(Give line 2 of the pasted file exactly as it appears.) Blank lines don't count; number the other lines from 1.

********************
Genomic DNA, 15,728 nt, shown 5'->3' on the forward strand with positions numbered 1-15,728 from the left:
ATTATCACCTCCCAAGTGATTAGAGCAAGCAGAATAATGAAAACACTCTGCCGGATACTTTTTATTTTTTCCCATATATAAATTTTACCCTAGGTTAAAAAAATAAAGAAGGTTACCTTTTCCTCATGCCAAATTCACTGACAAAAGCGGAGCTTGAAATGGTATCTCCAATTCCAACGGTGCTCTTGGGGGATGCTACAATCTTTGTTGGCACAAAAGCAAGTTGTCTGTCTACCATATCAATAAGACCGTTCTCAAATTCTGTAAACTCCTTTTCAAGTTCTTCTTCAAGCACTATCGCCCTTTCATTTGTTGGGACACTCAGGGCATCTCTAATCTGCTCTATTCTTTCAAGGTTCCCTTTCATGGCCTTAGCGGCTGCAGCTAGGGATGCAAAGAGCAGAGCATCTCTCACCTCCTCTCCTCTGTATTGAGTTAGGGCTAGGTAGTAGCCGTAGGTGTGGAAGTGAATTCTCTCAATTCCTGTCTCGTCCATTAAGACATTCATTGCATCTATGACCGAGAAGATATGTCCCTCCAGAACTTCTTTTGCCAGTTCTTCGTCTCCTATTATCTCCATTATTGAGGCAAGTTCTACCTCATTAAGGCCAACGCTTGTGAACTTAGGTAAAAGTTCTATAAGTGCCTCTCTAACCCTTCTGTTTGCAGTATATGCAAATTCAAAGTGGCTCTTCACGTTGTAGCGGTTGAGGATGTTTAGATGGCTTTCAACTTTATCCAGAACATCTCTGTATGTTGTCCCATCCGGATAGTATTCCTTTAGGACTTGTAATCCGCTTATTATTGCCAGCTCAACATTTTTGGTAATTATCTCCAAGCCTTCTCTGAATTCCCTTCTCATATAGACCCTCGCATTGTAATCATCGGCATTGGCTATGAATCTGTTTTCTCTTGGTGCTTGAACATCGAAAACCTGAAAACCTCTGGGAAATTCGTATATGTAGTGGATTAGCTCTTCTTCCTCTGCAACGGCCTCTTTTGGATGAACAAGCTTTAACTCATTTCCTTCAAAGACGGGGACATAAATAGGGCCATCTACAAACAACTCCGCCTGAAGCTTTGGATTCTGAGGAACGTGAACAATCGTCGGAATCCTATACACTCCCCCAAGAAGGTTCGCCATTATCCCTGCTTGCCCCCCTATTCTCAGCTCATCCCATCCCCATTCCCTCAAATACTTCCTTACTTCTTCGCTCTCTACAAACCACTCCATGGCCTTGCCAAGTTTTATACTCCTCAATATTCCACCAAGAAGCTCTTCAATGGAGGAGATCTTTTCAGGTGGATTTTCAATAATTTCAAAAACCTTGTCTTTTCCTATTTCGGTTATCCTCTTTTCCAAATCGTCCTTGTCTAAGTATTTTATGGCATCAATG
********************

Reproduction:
ATTATCACCTCCCAAGTGATTAGAGCAAGCAGAATAATGAAAACACTCTGCCGGATACTTTTTATTTTTTCCCATATATAAATTTTACCCTAGGTTAAAAAAATAAAGAAGGTTACCTTTTCCTCATGCCAAATTCACTGACAAAAGCGGAGCTTGAAATGGTATCTCCAATTCCAACGGTGCTCTTGGGGGATGCTACAATCTTTGTTGGCACAAAAGCAAGTTGTCTGTCTACCATATCAATAAGACCGTTCTCAAATTCTGTAAACTCCTTTTCAAGTTCTTCTTCAAGCACTATCGCCCTTTCATTTGTTGGGACACTCAGGGCATCTCTAATCTGCTCTATTCTTTCAAGGTTCCCTTTCATGGCCTTAGCGGCTGCAGCTAGGGATGCAAAGAGCAGAGCATCTCTCACCTCCTCTCCTCTGTATTGAGTTAGGGCTAGGTAGTAGCCGTAGGTGTGGAAGTGAATTCTCTCAATTCCTGTCTCGTCCATTAAGACATTCATTGCATCTATGACCGAGAAGATATGTCCCTCCAGAACTTCTTTTGCCAGTTCTTCGTCTCCTATTATCTCCATTATTGAGGCAAGTTCTACCTCATTAAGGCCAACGCTTGTGAACTTAGGTAAAAGTTCTATAAGTGCCTCTCTAACCCTTCTGTTTGCAGTATATGCAAATTCAAAGTGGCTCTTCACGTTGTAGCGGTTGAGGATGTTTAGATGGCTTTCAACTTTATCCAGAACATCTCTGTATGTTGTCCCATCCGGATAGTATTCCTTTAGGACTTGTAATCCGCTTATTATTGCCAGCTCAACATTTTTGGTAATTATCTCCAAGCCTTCTCTGAATTCCCTTCTCATATAGACCCTCGCATTGTAATCATCGGCATTGGCTATGAATCTGTTTTCTCTTGGTGCTTGAACATCGAAAACCTGAAAACCTCTGGGAAATTCGTATATGTAGTGGATTAGCTCTTCTTCCTCTGCAACGGCCTCTTTTGGATGAACAAGCTTTAACTCATTTCCTTCAAAGACGGGGACATAAATAGGGCCATCTACAAACAACTCCGCCTGAAGCTTTGGATTCTGAGGAACGTGAACAATCGTCGGAATCCTATACACTCCCCCAAGAAGGTTCGCCATTATCCCTGCTTGCCCCCCTATTCTCAGCTCATCCCATCCCCATTCCCTCAAATACTTCCTTACTTCTTCGCTCTCTACAAACCACTCCATGGCCTTGCCAAGTTTTATACTCCTCAATATTCCACCAAGAAGCTCTTCAATGGAGGAGATCTTTTCAGGTGGATTTTCAATAATTTCAAAAACCTTGTCTTTTCCTATTTCGGTTATCCTCTTTTCCAAATCGTCCTTGTCTAAGTATTTTATGGCATCAATG